The lessons we learnt during those years continue to help us build stronger and more effective partnerships with our communities. I’m also committed to driving the transformation of our organisation so we can better address the big challenges ahead of us and seize opportunities to improve people’s lives.
We know that the world is changing, and we must change with it. I am confident that by building on the momentum we gained during the pandemic, we can continue to create a more joined-up approach across the council and help support communities and the local economy in uncertain times.
We do face serious challenges in terms of our financial sustainability, poverty and inequality, economic recovery, and supporting our workforce, but I believe that by continuing to work together and building on our collective strengths, we can overcome these challenges and emerge stronger as a council.
A core focus for a lot of our member councils is providing sustainable and affordable housing. How does the 2022 to 2027 council plan advance the Falkirk housing strategy?
Falkirk Council. Credit @Scotdrone
Good quality housing provides stability for individuals and families and plays an important role in helping to improve lives. That is why we are increasing the housing supply across the area. Over the next five years, we plan to build 555 new homes while also implementing a significant buyback programme. Our team is also collaborating with Falkirk Health and Social Care Partnership and social landlords to design homes that meet specific needs.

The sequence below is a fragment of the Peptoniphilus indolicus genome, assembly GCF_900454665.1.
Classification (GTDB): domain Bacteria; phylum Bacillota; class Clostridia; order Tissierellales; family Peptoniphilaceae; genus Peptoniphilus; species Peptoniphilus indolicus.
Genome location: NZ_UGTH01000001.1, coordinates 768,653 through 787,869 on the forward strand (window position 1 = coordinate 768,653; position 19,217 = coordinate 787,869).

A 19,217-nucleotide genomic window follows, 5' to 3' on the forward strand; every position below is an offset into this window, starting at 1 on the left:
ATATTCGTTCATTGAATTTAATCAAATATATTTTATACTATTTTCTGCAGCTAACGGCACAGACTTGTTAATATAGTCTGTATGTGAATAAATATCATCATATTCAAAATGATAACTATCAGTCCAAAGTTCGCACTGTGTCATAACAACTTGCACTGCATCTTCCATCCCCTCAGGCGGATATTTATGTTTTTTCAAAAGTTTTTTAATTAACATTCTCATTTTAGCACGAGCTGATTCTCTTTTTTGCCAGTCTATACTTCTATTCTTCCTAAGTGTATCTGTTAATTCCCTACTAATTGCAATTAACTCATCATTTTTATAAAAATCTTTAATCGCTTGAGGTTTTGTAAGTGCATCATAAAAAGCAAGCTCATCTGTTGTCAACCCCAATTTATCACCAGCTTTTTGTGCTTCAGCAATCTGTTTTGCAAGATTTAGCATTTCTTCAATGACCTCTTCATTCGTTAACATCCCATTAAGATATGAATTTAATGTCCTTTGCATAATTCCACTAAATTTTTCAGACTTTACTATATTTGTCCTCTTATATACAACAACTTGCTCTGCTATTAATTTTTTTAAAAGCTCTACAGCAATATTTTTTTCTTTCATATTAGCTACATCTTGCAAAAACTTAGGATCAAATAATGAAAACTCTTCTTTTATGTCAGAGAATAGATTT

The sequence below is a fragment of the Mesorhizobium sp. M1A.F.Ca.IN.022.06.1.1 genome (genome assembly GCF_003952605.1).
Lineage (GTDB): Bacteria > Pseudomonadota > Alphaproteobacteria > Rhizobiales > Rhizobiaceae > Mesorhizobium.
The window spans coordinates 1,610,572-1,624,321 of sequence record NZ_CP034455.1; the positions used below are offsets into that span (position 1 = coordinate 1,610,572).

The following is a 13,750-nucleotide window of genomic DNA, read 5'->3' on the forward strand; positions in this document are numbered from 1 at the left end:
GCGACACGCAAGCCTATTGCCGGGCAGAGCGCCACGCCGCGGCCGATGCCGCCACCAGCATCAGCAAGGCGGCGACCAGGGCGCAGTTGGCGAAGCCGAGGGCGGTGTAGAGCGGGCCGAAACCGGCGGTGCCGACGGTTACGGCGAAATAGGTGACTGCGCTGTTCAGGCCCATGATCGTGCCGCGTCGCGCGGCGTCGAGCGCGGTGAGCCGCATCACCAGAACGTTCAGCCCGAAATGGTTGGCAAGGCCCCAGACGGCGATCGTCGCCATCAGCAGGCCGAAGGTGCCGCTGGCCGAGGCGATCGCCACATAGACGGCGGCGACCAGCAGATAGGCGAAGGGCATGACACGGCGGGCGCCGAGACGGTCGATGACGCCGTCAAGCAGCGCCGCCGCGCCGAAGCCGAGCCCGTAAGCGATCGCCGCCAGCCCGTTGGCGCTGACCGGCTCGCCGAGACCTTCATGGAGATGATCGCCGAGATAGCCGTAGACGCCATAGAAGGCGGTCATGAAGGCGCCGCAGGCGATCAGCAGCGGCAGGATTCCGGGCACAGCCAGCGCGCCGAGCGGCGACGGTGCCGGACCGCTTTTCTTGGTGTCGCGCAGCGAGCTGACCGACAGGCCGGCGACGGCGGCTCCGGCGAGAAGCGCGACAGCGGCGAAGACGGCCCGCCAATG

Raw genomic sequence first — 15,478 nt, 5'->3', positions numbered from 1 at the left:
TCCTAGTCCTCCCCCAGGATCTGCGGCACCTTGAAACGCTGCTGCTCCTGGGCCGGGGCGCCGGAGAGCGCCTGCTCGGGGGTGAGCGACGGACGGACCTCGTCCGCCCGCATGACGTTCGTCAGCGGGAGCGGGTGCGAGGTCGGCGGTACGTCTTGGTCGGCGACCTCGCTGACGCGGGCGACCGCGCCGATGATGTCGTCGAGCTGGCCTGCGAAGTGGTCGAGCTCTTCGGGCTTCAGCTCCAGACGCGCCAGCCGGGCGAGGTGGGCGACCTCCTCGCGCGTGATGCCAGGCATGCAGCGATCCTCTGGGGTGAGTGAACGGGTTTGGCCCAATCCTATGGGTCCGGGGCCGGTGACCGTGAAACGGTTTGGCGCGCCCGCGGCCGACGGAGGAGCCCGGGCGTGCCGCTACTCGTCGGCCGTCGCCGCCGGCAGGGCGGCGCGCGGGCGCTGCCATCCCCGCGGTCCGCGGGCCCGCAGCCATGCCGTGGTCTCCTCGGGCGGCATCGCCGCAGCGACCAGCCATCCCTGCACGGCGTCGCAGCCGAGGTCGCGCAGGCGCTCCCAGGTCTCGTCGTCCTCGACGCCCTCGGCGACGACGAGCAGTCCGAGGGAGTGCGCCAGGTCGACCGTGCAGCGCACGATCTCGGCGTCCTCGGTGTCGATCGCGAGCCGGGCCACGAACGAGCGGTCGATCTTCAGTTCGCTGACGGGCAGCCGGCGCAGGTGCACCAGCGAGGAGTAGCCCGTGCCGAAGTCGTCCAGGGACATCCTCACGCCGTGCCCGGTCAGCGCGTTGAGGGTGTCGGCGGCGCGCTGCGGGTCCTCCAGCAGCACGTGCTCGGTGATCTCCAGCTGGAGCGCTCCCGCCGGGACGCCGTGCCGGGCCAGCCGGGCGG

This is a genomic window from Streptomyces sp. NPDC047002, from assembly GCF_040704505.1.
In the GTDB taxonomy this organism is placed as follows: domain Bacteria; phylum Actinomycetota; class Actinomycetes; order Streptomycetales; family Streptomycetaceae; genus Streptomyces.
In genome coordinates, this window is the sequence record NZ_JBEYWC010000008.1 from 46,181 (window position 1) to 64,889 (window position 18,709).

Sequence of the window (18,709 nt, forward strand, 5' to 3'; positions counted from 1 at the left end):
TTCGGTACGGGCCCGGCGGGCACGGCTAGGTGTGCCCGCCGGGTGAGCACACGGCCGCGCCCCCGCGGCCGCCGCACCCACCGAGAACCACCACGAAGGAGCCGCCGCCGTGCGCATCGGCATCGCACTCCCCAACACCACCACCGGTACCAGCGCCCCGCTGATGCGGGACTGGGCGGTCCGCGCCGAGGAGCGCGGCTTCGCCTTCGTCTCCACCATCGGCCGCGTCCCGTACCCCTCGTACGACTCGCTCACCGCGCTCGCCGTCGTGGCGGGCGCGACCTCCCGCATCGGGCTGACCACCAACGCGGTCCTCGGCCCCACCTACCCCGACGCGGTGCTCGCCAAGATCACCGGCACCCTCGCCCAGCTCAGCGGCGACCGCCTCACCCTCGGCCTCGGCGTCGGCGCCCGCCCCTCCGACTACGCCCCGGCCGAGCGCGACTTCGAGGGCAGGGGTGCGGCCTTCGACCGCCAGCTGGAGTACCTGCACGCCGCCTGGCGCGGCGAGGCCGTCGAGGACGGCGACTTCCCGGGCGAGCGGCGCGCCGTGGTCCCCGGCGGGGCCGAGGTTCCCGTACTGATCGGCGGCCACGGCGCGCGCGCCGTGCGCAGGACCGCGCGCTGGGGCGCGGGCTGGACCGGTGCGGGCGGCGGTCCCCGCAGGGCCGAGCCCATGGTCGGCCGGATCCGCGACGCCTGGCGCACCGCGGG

One of our council plan priorities is to support stronger and healthier communities, and our efforts to increase housing access for vulnerable groups reflect this. Our focus on energy efficiency and fuel poverty ensures that we are taking a comprehensive approach to improving the housing situation across the Falkirk area.
We take pride in the quality of our housing stock, but we are always striving for improvement. Our team is dedicated to making homes more energy-efficient and improving insulation, doors, and other features that impact the quality of life for residents. We are also passionate about providing safe, comfortable, and affordable housing for our communities.
We believe that by working together and focusing on our common goals, we can create a brighter future for all those who call the Falkirk Council area home.
What are your key education service issues?
I am proud to say that in education, Falkirk is making significant strides towards creating a brighter future for children and young people. According to an Audit Scotland report in 2021, Falkirk was recognised as the most improved Council in two of the four indicators, and we are determined to maintain this momentum post-pandemic.
Great things are happening, like our Connected Falkirk programme, but ring-fenced funding can make it difficult to be innovative across education and all our schools. We would strongly welcome a more joined-up approach at the Scottish Government level to ensure initiatives can bring widespread benefits.